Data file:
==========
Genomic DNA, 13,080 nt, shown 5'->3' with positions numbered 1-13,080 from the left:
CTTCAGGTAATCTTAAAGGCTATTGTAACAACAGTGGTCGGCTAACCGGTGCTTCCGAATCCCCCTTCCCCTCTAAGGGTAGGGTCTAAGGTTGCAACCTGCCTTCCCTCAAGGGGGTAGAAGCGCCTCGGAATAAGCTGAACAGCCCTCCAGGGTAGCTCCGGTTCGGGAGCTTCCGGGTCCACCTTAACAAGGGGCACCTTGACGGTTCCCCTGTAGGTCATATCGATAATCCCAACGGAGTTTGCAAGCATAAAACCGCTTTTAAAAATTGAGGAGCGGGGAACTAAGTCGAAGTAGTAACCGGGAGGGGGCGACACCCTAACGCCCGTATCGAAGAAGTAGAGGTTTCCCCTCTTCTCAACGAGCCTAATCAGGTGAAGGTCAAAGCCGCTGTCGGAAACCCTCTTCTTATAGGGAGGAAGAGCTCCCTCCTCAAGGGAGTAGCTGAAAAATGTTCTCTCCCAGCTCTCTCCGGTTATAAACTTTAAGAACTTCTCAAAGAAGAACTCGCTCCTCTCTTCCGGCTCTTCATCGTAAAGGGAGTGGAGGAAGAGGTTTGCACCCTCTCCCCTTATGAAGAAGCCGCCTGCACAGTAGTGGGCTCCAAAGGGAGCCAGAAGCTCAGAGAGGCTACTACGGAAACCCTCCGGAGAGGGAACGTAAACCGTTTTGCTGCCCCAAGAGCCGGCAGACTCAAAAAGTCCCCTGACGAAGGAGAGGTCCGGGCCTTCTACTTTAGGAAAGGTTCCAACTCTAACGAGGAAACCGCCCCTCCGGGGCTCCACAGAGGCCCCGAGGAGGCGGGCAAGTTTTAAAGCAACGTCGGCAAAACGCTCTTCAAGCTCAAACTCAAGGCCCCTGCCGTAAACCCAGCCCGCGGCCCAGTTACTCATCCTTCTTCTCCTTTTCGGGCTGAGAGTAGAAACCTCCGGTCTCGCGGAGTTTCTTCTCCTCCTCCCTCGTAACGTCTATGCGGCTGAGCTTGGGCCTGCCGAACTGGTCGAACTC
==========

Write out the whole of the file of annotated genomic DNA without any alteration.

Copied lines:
Genomic DNA, 13,080 nt, shown 5'->3' with positions numbered 1-13,080 from the left:
CTTCAGGTAATCTTAAAGGCTATTGTAACAACAGTGGTCGGCTAACCGGTGCTTCCGAATCCCCCTTCCCCTCTAAGGGTAGGGTCTAAGGTTGCAACCTGCCTTCCCTCAAGGGGGTAGAAGCGCCTCGGAATAAGCTGAACAGCCCTCCAGGGTAGCTCCGGTTCGGGAGCTTCCGGGTCCACCTTAACAAGGGGCACCTTGACGGTTCCCCTGTAGGTCATATCGATAATCCCAACGGAGTTTGCAAGCATAAAACCGCTTTTAAAAATTGAGGAGCGGGGAACTAAGTCGAAGTAGTAACCGGGAGGGGGCGACACCCTAACGCCCGTATCGAAGAAGTAGAGGTTTCCCCTCTTCTCAACGAGCCTAATCAGGTGAAGGTCAAAGCCGCTGTCGGAAACCCTCTTCTTATAGGGAGGAAGAGCTCCCTCCTCAAGGGAGTAGCTGAAAAATGTTCTCTCCCAGCTCTCTCCGGTTATAAACTTTAAGAACTTCTCAAAGAAGAACTCGCTCCTCTCTTCCGGCTCTTCATCGTAAAGGGAGTGGAGGAAGAGGTTTGCACCCTCTCCCCTTATGAAGAAGCCGCCTGCACAGTAGTGGGCTCCAAAGGGAGCCAGAAGCTCAGAGAGGCTACTACGGAAACCCTCCGGAGAGGGAACGTAAACCGTTTTGCTGCCCCAAGAGCCGGCAGACTCAAAAAGTCCCCTGACGAAGGAGAGGTCCGGGCCTTCTACTTTAGGAAAGGTTCCAACTCTAACGAGGAAACCGCCCCTCCGGGGCTCCACAGAGGCCCCGAGGAGGCGGGCAAGTTTTAAAGCAACGTCGGCAAAACGCTCTTCAAGCTCAAACTCAAGGCCCCTGCCGTAAACCCAGCCCGCGGCCCAGTTACTCATCCTTCTTCTCCTTTTCGGGCTGAGAGTAGAAACCTCCGGTCTCGCGGAGTTTCTTCTCCTCCTCCCTCGTAACGTCTATGCGGCTGAGCTTGGGCCTGCCGAACTGGTCGAACTC